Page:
Understanding Data Breaches

Welcome to the Covve Security Series, our new blog series on how to protect yourself and your business online. Good cybersecurity hygiene is critical in the age of data breaches, ransomware, and other digital threats. Over the next few months, we will share some quick and easy steps you can take to effectively enhance your digital security and safeguard your data.

In recent years, major data breaches have made headlines time and time again. Since 2012, the number of data breaches per year has increased by 300%. From the Equifax hack that exposed the personal information of nearly 150 million people to the Marriott breach that leaked 5 million passport numbers, major data breaches continue to expose billions of records each year.

According to the Identity Theft Resource Center, 164 million records were exposed in 2019 in the US. That’s 449 thousand every day, 18.7 thousand every hour, and 312 every minute.

This looted data is then sold on the dark web or used to siphon off millions of dollars from unwitting victims. Troves of leaked data provide fraudsters with all they need to compromise accounts, steal people’s identities, or commit financial fraud.

With major data breaches making headlines almost every week it can be hard to figure out just what it all means. To help you make sense of it, we’ve put together a quick primer on data breaches.

What is a data breach? A data breach happens when someone gains access to information that they aren’t authorized to access. This could include data being viewed, stolen, destroyed, or altered. Many data breaches occur when a company stores personal data on a server that is left unprotected for anyone to access. Some are the result of more elaborate hacks. Often it is unclear exactly what information has been stolen in a breach or leak. Depending on the type of data involved, some breaches are more severe than others.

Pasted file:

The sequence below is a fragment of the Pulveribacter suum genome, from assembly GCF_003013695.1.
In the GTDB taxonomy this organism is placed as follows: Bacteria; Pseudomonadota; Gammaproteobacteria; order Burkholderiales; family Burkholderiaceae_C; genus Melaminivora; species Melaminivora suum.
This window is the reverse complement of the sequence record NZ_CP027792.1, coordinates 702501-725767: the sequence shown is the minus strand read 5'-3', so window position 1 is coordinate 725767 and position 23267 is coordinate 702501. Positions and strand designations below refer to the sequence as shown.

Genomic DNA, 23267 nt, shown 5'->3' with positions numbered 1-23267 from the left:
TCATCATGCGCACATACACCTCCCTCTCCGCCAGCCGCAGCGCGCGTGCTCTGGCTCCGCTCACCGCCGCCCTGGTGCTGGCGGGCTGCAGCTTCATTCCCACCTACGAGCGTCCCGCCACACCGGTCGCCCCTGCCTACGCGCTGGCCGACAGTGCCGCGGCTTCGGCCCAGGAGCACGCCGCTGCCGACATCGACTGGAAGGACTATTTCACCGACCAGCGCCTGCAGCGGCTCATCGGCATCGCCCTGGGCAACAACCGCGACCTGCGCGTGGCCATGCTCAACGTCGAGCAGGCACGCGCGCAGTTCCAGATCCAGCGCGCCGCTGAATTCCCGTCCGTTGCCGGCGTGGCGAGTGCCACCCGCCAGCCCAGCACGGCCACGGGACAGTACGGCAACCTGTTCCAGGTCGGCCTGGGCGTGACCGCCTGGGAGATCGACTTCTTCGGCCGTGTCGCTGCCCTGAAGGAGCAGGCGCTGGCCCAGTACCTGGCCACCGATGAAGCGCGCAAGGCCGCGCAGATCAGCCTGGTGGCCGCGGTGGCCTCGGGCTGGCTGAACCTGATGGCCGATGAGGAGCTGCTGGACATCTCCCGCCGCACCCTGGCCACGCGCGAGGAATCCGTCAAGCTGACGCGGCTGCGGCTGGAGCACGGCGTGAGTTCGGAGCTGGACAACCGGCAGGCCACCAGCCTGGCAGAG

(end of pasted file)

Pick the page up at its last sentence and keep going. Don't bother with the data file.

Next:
What kind of information can be stolen in a data breach? Stolen data ranges from seemingly more benign information like names and email addresses to far more sensitive data like Social Security numbers and financial statements. It can also include passwords, medical records, credit card numbers, passport numbers, location history, and home addresses.

What can hackers do with this information? Hackers can use your Social Security number to open a line of credit or take out a loan under your name. Usernames and passwords can be used to login and take over your online accounts, such as your bank account which can result in your bank account being drained. Credit cards can be used to make fraudulent purchases.

What is the largest data breach in history? Yahoo holds the dubious distinction of being responsible for the largest data breach in history. In 2013, hackers compromised all of Yahoo’s 3 billion user accounts, including users’ email addresses, passwords, and dates of birth. Although not nearly as large in size as the Yahoo breach, Equifax receives honorable mention by virtue of the seriousness of the information stolen in it’s 2017 breach, which included 147 millions Social Security numbers, opening up millions of people to the risk of identity fraud.

What has been done to combat data hacks? As data breaches have been on the rise, companies and governments have become more aware of the risks and taken steps to better protect personal data. In Europe, the EU passed the General Data Protection Regulation which holds companies accountable for how they collect and store data. Companies are beginning to take data protection seriously and are investing in new technologies to increase security, but many vulnerabilities still exist.

As a result of the rapid explosion in the size and severity of data breaches, identity theft is now one of the fastest growing crimes in America. Between 2012 and 2019, one third of all Americans were victims of identity theft. According to Javelin Research & Strategy, losses from identity fraud ballooned to $16.9 billion in 2019 as fraudsters increasingly targeted checking and savings accounts, draining billions of dollars from victims’ accounts.

These numbers point to a startling trend. Data breaches have become a common part of day to day life in the digital age. And the problem is likely to get worse before it gets better. That’s why taking your digital security seriously and taking steps to protect yourself from the fallout is so important.